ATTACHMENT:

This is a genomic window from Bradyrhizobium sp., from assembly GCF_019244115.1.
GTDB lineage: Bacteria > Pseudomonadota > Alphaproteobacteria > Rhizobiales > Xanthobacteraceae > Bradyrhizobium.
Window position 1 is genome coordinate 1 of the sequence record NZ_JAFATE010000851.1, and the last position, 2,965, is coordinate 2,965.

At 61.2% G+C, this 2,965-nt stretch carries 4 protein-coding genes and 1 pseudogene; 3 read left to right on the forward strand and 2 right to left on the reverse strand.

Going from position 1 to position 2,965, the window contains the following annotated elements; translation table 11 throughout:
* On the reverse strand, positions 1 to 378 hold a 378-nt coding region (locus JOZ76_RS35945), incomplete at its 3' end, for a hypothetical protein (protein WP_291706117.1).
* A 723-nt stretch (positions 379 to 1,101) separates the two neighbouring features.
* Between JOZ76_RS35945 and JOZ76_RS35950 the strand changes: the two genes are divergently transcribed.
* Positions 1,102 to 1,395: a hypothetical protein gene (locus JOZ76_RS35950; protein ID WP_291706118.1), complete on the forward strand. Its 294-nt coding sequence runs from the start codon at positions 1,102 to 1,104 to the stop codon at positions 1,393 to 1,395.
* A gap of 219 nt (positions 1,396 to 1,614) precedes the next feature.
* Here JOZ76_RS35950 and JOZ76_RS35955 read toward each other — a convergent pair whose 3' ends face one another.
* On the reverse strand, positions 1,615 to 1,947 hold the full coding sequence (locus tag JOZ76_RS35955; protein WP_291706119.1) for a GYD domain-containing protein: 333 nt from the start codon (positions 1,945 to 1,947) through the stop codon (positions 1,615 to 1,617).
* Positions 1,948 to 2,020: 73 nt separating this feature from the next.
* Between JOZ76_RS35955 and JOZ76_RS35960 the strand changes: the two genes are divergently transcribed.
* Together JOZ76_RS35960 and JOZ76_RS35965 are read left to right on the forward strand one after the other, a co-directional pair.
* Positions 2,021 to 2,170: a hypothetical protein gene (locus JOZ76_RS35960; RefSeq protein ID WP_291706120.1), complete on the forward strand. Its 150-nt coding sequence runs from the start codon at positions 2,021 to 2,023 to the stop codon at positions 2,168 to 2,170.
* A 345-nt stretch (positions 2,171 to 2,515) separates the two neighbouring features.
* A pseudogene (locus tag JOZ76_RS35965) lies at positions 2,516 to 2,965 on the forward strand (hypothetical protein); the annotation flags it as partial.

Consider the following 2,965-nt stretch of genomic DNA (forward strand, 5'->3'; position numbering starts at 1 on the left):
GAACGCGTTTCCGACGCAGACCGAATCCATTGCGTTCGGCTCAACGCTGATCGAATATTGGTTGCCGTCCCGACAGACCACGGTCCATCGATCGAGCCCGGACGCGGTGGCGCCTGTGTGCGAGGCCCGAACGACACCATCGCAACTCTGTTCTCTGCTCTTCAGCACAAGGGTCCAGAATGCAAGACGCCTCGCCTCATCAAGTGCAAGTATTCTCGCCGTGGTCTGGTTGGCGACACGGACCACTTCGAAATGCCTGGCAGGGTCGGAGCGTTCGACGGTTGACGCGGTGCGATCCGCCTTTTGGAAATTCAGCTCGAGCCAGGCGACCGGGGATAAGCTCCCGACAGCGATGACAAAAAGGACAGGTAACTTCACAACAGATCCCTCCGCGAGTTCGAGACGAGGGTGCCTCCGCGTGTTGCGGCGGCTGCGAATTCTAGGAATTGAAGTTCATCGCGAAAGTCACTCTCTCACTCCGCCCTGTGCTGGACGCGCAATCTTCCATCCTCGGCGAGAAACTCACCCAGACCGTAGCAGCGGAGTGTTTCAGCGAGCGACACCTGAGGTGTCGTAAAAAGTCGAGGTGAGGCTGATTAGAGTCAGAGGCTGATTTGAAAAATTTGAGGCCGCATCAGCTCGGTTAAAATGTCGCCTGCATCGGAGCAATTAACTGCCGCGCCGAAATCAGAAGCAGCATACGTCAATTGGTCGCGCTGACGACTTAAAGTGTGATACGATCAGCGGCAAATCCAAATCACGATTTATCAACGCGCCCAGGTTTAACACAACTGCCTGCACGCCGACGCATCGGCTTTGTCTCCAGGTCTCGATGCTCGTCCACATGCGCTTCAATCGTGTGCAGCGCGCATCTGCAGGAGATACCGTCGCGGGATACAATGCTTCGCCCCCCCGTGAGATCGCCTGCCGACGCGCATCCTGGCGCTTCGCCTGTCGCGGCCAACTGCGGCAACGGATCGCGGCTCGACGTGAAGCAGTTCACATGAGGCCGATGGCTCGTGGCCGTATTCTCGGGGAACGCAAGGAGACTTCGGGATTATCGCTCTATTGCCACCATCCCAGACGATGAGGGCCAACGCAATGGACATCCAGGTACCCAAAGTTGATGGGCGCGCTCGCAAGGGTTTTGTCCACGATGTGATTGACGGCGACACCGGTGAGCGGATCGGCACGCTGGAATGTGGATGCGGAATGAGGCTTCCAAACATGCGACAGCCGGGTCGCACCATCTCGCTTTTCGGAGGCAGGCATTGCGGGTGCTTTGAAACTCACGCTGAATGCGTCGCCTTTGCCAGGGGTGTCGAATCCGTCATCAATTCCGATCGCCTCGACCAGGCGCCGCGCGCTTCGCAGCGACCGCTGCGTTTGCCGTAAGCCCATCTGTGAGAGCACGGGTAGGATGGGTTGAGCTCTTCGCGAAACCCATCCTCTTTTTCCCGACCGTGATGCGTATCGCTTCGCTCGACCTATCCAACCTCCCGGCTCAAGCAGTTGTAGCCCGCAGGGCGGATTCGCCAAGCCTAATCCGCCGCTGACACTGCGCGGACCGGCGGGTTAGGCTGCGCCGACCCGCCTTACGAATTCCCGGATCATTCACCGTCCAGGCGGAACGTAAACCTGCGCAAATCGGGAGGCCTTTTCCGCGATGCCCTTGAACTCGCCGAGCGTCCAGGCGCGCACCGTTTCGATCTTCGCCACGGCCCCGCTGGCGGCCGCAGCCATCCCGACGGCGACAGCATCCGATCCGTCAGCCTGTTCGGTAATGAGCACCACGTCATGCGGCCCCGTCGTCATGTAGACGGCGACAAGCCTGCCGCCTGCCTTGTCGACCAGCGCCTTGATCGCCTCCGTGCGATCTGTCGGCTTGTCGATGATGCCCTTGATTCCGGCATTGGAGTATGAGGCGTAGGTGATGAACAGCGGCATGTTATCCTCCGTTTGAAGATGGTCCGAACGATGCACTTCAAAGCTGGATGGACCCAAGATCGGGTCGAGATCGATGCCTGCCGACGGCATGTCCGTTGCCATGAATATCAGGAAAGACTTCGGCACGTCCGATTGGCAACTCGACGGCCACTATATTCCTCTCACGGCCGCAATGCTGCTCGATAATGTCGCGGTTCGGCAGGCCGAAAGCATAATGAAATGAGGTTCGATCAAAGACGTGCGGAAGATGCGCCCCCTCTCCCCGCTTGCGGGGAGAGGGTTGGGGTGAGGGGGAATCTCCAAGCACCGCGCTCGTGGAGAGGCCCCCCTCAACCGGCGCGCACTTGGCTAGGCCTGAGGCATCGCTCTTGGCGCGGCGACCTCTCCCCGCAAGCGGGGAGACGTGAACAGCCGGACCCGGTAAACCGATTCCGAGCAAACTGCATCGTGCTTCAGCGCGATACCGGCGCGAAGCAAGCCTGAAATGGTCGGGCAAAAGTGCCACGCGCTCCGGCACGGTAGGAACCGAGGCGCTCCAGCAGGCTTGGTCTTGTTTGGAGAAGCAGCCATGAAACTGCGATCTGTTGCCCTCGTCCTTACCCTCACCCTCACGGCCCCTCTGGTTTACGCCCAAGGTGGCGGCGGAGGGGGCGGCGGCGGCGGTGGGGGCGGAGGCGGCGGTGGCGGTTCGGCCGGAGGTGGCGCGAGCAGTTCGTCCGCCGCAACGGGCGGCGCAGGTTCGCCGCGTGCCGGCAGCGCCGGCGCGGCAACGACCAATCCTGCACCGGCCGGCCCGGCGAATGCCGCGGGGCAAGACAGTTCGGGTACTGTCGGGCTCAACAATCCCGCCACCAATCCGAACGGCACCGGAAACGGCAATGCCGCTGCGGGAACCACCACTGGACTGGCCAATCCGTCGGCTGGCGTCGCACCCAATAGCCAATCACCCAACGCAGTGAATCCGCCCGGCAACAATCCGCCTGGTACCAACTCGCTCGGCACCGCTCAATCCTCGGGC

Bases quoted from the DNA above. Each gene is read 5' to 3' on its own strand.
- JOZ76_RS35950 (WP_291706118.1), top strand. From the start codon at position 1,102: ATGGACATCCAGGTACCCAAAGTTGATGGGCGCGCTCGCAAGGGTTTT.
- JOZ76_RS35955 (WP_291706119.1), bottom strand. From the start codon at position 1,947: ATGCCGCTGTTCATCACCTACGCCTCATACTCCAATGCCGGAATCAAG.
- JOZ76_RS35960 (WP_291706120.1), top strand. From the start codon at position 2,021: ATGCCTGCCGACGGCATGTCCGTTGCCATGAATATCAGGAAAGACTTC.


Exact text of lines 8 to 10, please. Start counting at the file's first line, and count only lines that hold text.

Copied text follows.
* Between JOZ76_RS35945 and JOZ76_RS35950 the strand changes: the two genes are divergently transcribed.
* Positions 1,102 to 1,395: a hypothetical protein gene (locus JOZ76_RS35950; protein ID WP_291706118.1), complete on the forward strand. Its 294-nt coding sequence runs from the start codon at positions 1,102 to 1,104 to the stop codon at positions 1,393 to 1,395.
* A gap of 219 nt (positions 1,396 to 1,614) precedes the next feature.